Vanwart v. Dunnett, 2017 NBQB 225
Ms. Vanwart, a 37-year-old call centre employee, was injured in a rear-end motor vehicle collision in 2012. Following the collision, she developed chronic headaches and right hip pain, eventually leading to chronic pain. Due to both pre-existing conditions and her accident related injuries, by the time of trial she had a long list of medications. She had also stopped working 3-4 years after the collision due to her pain, and a failure by her employer to implement ergonomic adjustments to her workstation.
The Court found that with respect to the issue of General Damages, they should be assessed at $75,000, with the judge finding that 40% was related to hip pain caused by the accident, 40% related to headaches caused by the accident and 20% for exacerbation of pre-accident injuries. Justice Grant found however that the headaches were being worsened by the Plaintiff’s over use of medication, and as a result, reduced her general damages by 8%.
As a result of the increased severity of headaches caused by over use of medication, Justice Grant also reduced other damages by 10%.
With respect to past loss of income, the Court reduced the Plaintiff’s loss by 20% due to the Plaintiff’s employer’s refusal to provide accommodation.
Justice Grant found that the Plaintiff did have some residual earning capacity, but that it would take her approximately a year and a half to find alternative part time employment.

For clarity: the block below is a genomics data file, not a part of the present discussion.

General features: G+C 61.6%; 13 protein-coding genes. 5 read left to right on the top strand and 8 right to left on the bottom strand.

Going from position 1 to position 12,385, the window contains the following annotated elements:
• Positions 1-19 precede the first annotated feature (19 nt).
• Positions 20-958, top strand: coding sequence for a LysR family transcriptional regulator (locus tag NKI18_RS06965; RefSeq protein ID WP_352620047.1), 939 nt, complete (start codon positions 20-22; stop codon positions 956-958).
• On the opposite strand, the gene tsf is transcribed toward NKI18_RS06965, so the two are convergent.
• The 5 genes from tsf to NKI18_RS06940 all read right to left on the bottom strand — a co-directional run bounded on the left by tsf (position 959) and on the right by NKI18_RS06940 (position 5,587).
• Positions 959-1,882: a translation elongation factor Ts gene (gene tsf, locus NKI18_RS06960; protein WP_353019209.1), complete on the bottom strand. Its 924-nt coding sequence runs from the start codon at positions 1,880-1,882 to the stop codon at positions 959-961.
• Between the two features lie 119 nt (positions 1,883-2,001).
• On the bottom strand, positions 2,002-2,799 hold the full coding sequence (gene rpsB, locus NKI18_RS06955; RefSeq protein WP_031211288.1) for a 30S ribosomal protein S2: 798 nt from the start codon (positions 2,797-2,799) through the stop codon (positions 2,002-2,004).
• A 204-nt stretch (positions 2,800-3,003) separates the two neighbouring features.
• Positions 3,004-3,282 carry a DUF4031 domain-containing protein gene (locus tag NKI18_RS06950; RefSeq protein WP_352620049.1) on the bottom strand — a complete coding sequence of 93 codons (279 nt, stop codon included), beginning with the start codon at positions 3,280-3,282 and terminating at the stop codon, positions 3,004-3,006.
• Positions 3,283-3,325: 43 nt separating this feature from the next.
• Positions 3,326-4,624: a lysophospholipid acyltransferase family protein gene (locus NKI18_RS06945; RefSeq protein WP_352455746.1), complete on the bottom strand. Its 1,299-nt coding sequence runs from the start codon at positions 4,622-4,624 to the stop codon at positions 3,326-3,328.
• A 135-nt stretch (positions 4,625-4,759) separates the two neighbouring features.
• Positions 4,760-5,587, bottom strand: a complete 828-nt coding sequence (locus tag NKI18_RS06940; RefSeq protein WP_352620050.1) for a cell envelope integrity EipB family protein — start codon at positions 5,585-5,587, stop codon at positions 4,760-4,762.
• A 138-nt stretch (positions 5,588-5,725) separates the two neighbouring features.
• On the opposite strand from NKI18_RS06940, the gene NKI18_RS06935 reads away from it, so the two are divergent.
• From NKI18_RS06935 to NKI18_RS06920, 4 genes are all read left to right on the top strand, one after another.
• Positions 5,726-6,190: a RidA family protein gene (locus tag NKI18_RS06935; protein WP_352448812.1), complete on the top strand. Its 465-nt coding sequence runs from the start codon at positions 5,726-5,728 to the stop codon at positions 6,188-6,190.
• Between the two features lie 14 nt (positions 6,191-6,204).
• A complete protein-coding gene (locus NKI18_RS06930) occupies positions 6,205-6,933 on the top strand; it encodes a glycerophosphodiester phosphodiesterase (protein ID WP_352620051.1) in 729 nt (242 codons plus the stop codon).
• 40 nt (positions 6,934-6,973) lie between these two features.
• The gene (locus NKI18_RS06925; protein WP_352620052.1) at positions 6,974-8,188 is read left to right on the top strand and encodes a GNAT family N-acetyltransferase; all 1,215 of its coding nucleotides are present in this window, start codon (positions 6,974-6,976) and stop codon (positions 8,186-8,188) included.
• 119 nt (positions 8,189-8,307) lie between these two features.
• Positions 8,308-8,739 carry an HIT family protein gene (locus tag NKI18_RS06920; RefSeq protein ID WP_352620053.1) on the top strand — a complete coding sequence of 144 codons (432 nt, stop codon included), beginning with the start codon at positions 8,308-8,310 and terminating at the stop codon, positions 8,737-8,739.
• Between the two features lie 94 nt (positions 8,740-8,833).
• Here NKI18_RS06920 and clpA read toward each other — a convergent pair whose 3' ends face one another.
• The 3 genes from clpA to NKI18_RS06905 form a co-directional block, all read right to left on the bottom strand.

When dealing with future cost of care, the Plaintiff was claiming a sum of $7,100 per year for medical marijuana, which by the date of trial she had only been using for a very short time. In the circumstances, the court found it inappropriate to order damages related to this new medication when there was not enough evidence showing it was providing relief for the Plaintiff. Future cost of care was awarded on the basis of the medication regime that the Plaintiff had been taking prior to her recent trial of medical marijuana.
The Plaintiff was also seeking physiotherapy, massage, psychological counselling, kinesiology sessions and a gym membership, for a total of $11,000 per year. The Court found that there was no evidence to show that this many treatments would be necessary or would provide benefit to justify that expense. The Court awarded $3,000 per year to age 65 for the cost of a gym membership, physiotherapy during flareups and increase in medical insurance premiums due to her accident and injuries.
Even after the reduction in damages noted above, the Court ordered total damages in the amount of $721,247.21 plus costs and disbursements.